Weather kite gets second wind

Jul 23, 2010
Weather kite gets second wind

The red kite is now a commonly-seen bird of prey in the skies of the south-east, but a specially designed artificial blue kite promises a new way to make weather measurements.

Writing in the Review of Scientific Instruments, scientists at the University of Reading's Department of Meteorology describe a high-tech kite developed to measure wind speed. Kites have long been used to transport instruments up into the lower atmosphere, but rather than just offering a convenient "sky hook", the new approach uses the kite itself to detect the wind variations.

The speed varies the kite line's tension, which can be measured conveniently at the ground, rather than by carrying a sensor up on the kite aloft.

Kieran Walesby, who developed the instrumentation as part of his postgraduate research work at Reading, said: "This technique allows above the ground to be measured without the need for a fixed instrument tower, and is therefore very portable."

The kite used in these experiments was specially built in the Department of Meteorology, and was combined with a tension-measuring system optimised to overcome during long kite flights. The kite line tension is found by measuring the small distortions generated on a metal ring used to anchor the kite, using a set of miniature strain gauges.

Professor Giles Harrison, Professor of who supervised the work, said: "Benjamin Franklin's 1752 experiment is a famous early example of using a kite to measure atmospheric properties. Our system reasserts the kite's value in , through offering an easily-implemented method for investigating lower atmosphere air flows, such as those which transport pollution."

Explore further: The Albian Gap, salt rock, and a heated debate

Related Stories

Invasive snail may damage diet of rare Everglades bird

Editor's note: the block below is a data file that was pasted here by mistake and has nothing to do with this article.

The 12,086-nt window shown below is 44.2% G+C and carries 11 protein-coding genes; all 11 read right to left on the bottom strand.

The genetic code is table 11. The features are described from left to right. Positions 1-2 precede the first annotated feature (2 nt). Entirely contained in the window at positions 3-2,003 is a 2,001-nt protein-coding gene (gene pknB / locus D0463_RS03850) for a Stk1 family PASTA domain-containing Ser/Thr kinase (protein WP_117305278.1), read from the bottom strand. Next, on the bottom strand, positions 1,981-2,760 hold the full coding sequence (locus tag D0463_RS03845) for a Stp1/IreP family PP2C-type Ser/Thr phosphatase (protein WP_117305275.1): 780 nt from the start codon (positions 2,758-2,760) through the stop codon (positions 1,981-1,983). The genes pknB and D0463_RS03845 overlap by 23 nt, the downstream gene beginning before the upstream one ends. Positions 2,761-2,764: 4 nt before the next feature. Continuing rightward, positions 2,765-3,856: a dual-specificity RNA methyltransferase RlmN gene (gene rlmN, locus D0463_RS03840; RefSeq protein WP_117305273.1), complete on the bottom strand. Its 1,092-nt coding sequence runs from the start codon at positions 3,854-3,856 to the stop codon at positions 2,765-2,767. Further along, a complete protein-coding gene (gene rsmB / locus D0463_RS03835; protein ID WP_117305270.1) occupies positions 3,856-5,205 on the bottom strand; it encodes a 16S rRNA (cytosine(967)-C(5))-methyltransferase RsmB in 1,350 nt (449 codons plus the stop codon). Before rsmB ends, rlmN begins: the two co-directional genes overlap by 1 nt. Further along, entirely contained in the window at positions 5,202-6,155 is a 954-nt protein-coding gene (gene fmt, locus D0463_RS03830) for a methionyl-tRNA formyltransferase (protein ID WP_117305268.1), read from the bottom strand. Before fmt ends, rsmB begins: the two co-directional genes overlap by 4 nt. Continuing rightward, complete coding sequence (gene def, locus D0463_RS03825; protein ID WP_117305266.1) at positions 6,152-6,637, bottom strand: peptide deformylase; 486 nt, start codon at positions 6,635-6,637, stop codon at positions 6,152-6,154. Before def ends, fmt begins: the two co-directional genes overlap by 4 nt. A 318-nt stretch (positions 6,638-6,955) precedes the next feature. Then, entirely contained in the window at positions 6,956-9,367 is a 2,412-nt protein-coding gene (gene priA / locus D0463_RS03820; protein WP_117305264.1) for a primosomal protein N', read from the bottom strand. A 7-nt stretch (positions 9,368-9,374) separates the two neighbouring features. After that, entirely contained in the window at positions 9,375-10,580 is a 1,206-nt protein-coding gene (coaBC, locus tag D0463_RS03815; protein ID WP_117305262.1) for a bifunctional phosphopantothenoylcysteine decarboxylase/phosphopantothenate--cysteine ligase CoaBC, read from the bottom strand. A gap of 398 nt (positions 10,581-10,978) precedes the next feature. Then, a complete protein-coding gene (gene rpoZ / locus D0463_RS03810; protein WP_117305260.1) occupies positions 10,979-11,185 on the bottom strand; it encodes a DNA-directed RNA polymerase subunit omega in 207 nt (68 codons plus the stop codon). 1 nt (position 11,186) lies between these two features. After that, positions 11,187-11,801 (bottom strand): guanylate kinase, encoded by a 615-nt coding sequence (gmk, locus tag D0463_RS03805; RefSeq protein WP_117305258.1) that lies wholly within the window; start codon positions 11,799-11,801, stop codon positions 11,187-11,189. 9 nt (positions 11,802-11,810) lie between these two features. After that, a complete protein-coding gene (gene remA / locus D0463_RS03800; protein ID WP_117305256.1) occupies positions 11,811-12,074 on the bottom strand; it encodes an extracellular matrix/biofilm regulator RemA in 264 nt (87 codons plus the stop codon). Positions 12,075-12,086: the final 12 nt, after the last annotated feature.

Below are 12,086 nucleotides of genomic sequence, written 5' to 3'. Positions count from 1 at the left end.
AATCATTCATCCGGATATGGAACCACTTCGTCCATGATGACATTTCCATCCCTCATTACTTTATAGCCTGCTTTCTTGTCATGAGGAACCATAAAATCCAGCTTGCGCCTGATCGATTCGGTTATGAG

Feb 04, 2010

(PhysOrg.com) -- Invasive animals often wreak havoc with their feeding habits; however, University of Florida researchers say a huge South American snail is causing problems when it’s the prey rather than ...

Students test 'space postal service' during Foton mission

May 10, 2007

How do you deliver a parcel down to Earth from space without using a rocket engine and fuel" The answer is YES2, a student experiment that was prepared, built and tested at ESA's research and technology centre, ...

Researchers fly a kite for manure recycling

Dec 01, 2008

Researchers at North Wyke Research, and Lancaster and Exeter universities, have come up with an advice system to help farmers recycle manure safely and avoid polluting watercourses.

Recommended for you

The Albian Gap, salt rock, and a heated debate

9 hours ago

Salt rock behaves as a fluid and can play a pivotal role in the large-scale, long-term collapse of the world's continental margins. However, the precise way in which this occurs is laced in controversy; nowhere ...

Satellites catch the birth of two volcanic islands

19 hours ago

The birth of a volcanic island is a potent and beautiful reminder of our dynamic planet's ability to make new land. Given the destruction we've seen following natural events like earthquakes and tsunamis in t ...

Uncovering diversity in an invisible ocean world

20 hours ago

Plankton are vital to life on Earth—they absorb carbon dioxide, generate nearly half of the oxygen we breathe, break down waste, and are a cornerstone of the marine food chain. Now, new research indicates ...

User comments : 0

Please sign in to add a comment. Registration is free, and takes less than a minute. Read more

Click here to reset your password.
Sign in to get notified via email when new comments are made.